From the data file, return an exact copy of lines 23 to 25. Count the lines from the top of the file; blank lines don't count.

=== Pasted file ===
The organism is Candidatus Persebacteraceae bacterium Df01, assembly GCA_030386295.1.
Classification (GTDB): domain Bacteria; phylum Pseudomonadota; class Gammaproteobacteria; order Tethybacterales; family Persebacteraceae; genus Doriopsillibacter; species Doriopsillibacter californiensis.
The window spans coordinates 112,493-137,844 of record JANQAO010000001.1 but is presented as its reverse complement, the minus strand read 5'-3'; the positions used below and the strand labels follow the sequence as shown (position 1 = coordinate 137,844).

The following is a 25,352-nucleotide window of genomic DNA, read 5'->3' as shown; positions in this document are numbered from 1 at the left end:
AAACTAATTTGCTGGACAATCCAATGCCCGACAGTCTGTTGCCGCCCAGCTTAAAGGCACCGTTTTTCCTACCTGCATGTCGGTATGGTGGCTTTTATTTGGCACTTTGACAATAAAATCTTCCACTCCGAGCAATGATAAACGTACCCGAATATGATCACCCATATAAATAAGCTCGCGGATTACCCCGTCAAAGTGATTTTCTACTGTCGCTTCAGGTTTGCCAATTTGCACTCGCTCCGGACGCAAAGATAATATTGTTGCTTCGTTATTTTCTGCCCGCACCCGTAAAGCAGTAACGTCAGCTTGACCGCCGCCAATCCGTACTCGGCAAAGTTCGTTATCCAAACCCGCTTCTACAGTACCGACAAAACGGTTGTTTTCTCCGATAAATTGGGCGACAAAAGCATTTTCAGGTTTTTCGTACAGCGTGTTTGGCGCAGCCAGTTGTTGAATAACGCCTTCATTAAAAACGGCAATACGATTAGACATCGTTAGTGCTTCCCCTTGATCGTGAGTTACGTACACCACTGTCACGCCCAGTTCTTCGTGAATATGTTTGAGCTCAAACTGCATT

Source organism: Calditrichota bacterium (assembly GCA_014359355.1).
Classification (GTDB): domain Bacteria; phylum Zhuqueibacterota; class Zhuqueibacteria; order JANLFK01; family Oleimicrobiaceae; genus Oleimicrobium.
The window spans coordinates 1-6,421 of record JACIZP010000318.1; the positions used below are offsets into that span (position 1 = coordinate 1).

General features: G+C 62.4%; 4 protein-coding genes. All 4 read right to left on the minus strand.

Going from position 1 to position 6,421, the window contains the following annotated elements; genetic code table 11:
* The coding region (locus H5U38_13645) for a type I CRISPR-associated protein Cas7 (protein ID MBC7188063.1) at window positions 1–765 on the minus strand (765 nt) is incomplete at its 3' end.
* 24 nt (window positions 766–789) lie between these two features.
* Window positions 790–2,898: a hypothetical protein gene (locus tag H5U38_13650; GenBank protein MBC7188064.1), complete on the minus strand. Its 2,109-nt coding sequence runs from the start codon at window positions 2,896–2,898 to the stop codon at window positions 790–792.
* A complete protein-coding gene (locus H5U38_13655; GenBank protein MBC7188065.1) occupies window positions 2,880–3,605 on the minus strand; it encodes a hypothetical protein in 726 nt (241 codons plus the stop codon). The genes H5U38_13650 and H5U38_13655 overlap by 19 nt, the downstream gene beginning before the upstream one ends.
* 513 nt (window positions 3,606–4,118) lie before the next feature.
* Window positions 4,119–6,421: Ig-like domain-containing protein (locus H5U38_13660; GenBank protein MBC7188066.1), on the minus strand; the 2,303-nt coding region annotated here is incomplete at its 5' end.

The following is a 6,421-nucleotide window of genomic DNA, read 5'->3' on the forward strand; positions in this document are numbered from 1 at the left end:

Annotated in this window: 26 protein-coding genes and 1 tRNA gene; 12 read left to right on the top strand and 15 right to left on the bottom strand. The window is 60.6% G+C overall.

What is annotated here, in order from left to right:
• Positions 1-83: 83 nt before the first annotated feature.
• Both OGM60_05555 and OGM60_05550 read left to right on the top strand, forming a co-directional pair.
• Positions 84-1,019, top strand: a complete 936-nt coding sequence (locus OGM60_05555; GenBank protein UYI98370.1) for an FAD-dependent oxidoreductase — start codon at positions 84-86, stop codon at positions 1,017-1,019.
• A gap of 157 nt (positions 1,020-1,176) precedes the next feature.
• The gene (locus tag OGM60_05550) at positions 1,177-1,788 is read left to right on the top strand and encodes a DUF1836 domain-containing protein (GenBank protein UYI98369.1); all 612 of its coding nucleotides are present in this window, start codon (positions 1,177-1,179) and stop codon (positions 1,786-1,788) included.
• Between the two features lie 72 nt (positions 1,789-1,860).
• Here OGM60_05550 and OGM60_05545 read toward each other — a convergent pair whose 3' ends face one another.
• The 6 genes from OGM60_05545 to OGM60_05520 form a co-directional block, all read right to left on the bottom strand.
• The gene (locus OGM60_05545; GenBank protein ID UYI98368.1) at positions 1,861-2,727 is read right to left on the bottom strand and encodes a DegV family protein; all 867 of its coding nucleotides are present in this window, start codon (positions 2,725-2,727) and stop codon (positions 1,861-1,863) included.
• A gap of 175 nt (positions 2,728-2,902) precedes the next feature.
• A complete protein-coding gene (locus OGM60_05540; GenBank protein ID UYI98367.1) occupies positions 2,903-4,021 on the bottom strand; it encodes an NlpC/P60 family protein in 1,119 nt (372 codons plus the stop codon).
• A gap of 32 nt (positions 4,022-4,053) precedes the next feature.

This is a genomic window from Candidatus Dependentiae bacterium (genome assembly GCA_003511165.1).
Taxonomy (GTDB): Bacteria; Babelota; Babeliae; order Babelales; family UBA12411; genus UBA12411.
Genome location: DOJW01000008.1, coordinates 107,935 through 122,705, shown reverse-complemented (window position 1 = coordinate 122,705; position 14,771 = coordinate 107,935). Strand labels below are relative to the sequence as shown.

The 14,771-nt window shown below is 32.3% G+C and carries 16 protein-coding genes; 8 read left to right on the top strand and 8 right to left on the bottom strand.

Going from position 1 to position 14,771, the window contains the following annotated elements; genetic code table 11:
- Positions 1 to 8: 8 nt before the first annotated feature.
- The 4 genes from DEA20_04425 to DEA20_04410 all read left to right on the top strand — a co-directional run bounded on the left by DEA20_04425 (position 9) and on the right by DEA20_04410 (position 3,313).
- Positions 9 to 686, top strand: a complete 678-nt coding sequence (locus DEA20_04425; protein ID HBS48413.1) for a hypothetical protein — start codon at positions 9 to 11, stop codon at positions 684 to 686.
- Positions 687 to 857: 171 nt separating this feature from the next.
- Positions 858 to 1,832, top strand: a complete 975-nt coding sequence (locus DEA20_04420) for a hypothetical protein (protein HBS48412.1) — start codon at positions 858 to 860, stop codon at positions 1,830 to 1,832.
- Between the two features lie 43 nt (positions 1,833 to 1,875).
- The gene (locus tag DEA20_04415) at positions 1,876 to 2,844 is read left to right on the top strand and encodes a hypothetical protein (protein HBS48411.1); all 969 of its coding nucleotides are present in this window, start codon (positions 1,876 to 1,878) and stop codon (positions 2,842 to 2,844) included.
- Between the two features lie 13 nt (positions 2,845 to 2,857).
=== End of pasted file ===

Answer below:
• A gap of 157 nt (positions 1,020-1,176) precedes the next feature.
• The gene (locus tag OGM60_05550) at positions 1,177-1,788 is read left to right on the top strand and encodes a DUF1836 domain-containing protein (GenBank protein UYI98369.1); all 612 of its coding nucleotides are present in this window, start codon (positions 1,177-1,179) and stop codon (positions 1,786-1,788) included.
• Between the two features lie 72 nt (positions 1,789-1,860).